An oropharyngeal airway is a device used in emergency medicine, specifically prehospital care (ambulance/EMT). An oropharyngeal airway is a device made of plastic, which is designed to fit into the mouth of an unconscious person to hold the tongue up and away from the back of the throat. This is important because the most common cause of airway obstruction in an unconscious patient is the relaxed tongue falling backwards and blocking the flow of air.

Oropharyngeal (OP) airways are generally shaped like a capital 'J', with less curvature to the base. They have a flange which is designed to rest against the front of the teeth. There are two types of OP airways: one is basically shaped like an I-beam - a flat top and bottom, with a ridge of plastic connecting them in the middle. This allows suction catheters to be passed down the side of the airway if suctioning becomes necessary. The other is a hollow J-shaped rigid tube of plastic, so that a catheter can be passed down the middle.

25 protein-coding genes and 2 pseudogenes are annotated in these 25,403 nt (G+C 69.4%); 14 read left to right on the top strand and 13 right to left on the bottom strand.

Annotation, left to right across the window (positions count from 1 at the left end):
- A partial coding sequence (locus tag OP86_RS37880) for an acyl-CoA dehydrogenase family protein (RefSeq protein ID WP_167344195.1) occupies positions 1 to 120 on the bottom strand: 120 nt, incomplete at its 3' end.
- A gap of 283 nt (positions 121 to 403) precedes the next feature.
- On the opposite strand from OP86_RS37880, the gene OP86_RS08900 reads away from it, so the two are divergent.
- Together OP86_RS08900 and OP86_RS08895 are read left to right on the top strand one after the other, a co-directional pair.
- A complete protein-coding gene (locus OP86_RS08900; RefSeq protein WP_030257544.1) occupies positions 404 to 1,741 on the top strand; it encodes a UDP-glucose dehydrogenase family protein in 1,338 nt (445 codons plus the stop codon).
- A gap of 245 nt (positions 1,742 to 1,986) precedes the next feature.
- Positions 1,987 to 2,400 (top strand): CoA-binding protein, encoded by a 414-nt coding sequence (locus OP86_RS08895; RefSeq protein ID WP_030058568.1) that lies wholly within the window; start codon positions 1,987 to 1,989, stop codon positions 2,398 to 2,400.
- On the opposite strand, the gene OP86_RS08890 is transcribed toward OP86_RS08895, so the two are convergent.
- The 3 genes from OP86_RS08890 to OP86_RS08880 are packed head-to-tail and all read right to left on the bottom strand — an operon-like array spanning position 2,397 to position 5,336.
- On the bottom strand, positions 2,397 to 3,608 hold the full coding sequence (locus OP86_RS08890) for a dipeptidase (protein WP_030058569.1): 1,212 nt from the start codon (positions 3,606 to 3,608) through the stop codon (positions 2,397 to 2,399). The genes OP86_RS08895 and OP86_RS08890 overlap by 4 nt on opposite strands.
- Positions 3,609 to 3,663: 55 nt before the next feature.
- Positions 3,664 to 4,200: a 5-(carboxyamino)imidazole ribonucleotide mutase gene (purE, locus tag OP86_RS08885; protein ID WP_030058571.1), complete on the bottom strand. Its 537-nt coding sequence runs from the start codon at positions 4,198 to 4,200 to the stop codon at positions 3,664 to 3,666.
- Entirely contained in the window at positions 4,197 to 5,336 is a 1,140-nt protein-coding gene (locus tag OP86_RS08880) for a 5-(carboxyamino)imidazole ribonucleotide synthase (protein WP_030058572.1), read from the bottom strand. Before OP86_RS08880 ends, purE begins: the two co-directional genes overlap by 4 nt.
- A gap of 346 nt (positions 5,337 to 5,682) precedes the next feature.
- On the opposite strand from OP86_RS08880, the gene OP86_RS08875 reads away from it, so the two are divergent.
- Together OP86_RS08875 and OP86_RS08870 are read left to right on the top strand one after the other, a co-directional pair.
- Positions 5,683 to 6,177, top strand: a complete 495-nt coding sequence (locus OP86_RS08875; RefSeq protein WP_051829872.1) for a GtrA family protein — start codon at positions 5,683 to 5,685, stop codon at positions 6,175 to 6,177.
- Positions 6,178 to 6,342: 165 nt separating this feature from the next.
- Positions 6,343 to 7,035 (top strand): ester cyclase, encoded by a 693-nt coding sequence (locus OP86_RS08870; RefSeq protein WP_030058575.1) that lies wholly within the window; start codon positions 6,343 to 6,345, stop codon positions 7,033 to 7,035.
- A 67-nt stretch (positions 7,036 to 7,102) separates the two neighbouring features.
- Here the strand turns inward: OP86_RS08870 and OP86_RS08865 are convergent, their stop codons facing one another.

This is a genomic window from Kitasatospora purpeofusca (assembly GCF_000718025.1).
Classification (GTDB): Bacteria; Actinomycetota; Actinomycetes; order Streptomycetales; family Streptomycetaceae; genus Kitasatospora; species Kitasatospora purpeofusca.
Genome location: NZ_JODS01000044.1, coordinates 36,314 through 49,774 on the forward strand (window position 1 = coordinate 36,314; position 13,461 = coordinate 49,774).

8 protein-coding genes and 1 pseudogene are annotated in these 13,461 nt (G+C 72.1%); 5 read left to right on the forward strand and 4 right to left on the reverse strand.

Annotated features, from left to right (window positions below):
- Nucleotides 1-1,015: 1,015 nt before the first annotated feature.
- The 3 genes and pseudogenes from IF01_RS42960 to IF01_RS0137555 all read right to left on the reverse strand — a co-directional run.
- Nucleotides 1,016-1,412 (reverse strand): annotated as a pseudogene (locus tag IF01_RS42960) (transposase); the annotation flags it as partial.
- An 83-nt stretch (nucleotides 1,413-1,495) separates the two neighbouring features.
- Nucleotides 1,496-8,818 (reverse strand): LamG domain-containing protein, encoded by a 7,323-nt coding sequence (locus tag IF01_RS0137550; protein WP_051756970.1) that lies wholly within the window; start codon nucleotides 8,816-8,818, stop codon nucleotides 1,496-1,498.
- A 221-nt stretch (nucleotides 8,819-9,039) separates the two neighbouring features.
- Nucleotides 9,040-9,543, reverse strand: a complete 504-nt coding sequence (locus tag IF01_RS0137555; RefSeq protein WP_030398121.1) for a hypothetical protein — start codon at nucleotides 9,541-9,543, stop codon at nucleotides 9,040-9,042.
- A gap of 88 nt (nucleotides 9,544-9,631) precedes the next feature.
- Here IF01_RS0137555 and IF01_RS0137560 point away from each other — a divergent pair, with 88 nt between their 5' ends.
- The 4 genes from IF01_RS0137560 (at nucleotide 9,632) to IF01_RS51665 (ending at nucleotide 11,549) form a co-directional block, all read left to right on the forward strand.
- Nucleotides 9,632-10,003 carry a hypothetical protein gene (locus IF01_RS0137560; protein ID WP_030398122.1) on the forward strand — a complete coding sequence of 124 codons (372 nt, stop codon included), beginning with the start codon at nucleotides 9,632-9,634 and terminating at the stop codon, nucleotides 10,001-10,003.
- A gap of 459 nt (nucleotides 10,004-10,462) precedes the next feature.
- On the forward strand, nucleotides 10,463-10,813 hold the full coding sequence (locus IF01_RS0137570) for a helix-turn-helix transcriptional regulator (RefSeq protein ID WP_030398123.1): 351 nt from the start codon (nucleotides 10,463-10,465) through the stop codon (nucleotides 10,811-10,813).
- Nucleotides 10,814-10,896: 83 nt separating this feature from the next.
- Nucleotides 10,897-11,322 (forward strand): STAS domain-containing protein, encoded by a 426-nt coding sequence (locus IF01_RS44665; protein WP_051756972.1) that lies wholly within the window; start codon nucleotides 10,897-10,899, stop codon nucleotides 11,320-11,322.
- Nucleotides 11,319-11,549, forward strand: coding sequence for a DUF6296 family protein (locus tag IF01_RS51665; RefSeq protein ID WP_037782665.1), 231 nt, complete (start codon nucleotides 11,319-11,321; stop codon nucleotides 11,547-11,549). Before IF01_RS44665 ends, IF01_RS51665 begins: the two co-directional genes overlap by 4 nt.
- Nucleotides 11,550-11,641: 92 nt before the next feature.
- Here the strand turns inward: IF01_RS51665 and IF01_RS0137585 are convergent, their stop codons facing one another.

OP airways come in sets of different sizes. Choosing the proper size is important, as a too small one will not hold the tongue out of the way, and a too large one may obstruct the airway itself. The proper way to measure an oropharyngeal airway is to lay the flange at the corner of the patient's mouth. If the tip of the airway touches the earlobe, the size is correct.

In an adult, an OP airway should be inserted upside down, then given a 180 degree turn. This is done to prevent the tip of the airway unintentionally pushing the tongue farther back. In infants and children, however, this must not be done due to their more delicate and easily damaged oral tissue. If necessary, the tongue may be grasped using a piece of gauze and gently pulled forward during insertion.

Once the patient shows signs of returning consciousness, the oropharyngeal airway must be removed immediately in order not to stimulate the gag reflex. Trust me, the last thing you want a patient with airway problems to do is vomit...